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High School Drop-Outs Have An Increased Risk for Methamphetamine Abuse

methamphetamineThis review covers an open access article* that investigates prevalence rates of adult non-medical (illicit) methamphetamine use. Check the end of this post for a link to download a free PD of the original journal article. This is truly a sad topic because chronic methamphetamine use can lead to not only major physical health problems, but also to psychosis, suicide, violent behavior, sexual promiscuity, and increased prevalence of HIV/AIDS*. Researchers surveyed 4,297 adults aged 18-49 living across the United States. One particular prevalence rate in this study really caught my attention.

The lifetime prevalence rate of methamphetamine use among those who failed to graduate from high school was a whopping 20.64%!! Said another way, 1 in 5 drop outs will use methamphetamine at some point. For comparison, college students had a 5.31% lifetime risk.

A sample of key additional findings:

  1. Person ages 18-25 were 5 times more likely to use methamphetamine in the past year than those ages 26-49.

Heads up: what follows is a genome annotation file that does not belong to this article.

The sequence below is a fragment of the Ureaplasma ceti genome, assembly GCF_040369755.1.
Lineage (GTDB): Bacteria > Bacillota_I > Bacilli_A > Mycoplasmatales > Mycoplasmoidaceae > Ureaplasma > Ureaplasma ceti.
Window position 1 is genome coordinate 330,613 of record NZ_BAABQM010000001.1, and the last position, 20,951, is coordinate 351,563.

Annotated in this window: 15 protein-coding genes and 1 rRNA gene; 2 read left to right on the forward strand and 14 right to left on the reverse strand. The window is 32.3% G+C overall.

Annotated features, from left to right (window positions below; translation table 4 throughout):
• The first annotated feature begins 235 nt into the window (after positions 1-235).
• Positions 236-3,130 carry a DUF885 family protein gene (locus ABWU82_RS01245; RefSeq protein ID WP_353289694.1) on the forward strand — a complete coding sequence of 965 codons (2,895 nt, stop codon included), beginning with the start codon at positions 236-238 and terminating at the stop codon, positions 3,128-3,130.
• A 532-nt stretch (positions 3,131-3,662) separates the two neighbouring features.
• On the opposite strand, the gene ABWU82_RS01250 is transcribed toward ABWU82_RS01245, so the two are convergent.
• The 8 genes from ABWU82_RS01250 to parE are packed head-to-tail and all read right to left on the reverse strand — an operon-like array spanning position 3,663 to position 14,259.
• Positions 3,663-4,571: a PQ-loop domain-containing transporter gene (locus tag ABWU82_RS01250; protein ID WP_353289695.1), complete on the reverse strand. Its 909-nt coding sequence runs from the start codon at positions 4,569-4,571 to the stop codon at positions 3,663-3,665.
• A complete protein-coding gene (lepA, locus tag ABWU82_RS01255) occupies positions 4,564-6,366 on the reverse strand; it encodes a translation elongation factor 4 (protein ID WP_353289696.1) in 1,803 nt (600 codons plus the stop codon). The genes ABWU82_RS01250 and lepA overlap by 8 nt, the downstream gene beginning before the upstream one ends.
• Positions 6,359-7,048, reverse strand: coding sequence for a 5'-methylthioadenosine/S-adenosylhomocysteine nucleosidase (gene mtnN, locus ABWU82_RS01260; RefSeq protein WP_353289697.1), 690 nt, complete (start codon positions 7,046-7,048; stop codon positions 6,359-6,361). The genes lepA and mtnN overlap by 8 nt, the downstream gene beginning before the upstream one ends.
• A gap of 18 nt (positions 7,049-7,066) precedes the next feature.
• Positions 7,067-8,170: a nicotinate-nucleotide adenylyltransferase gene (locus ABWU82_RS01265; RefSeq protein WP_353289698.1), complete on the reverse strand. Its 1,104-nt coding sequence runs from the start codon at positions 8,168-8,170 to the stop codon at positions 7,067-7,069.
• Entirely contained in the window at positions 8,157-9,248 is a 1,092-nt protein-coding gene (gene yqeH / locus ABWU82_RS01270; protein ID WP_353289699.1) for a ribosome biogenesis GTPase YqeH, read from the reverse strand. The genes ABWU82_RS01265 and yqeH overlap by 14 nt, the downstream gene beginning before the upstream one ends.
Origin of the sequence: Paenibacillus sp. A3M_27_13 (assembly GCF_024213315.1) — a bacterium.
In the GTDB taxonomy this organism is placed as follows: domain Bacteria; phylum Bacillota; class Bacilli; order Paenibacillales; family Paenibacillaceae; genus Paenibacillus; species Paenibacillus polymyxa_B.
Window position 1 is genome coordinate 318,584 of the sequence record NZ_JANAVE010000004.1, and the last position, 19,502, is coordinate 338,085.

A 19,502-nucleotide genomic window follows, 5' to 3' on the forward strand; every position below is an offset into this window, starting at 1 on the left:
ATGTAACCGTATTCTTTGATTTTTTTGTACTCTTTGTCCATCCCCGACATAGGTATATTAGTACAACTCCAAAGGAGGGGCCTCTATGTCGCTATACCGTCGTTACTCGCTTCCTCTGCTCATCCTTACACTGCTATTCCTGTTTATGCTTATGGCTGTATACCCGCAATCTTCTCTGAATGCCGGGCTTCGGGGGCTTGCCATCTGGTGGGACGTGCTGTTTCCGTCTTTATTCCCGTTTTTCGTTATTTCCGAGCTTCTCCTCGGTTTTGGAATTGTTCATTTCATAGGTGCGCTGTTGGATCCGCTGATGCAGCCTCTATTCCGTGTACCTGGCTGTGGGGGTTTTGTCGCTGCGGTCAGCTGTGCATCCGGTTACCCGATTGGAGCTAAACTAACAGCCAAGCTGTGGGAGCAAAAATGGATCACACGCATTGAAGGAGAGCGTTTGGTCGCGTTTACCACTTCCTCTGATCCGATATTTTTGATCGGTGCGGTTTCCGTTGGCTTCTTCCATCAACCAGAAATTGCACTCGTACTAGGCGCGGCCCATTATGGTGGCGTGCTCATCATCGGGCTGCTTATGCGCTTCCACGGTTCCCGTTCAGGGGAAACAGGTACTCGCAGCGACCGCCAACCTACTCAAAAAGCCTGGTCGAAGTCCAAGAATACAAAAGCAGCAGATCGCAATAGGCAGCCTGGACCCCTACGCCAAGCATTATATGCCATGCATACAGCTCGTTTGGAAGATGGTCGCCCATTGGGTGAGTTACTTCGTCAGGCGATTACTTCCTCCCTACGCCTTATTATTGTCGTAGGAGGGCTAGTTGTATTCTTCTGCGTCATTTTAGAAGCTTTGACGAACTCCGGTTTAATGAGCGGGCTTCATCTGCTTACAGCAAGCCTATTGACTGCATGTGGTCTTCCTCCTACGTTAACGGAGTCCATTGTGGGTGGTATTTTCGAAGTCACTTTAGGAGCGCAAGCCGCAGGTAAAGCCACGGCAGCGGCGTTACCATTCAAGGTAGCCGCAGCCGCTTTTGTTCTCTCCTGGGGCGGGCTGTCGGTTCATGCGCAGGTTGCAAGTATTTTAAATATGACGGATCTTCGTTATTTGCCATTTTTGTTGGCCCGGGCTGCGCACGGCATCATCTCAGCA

2. 8.6% of the U.S population reported methamphetamine at least once and 2.1% in the past 3 years
  3. Persons with some college had higher past month use prevalence rates than high school drop outs.
  4. Men and women did not differ (statistically) in their methamphetamine use.

In regard to high school drop-outs, I wonder if methamphetamine use contributed to poor school performance, or if these persons did poorly in school and subsequently dropped out and started to abuse drugs? Either way, this population is at a very high risk for methamphetamine use.

download_pdf_documentYou can download the article here.



*Durell, T., Kroutil, L., Crits-Christoph, P., Barchha, N., & Brunt, D. (2008). Prevalence of nonmedical methamphetamine in the United States.  Substance Abuse Treatment, Prevention, and Policy. Download at

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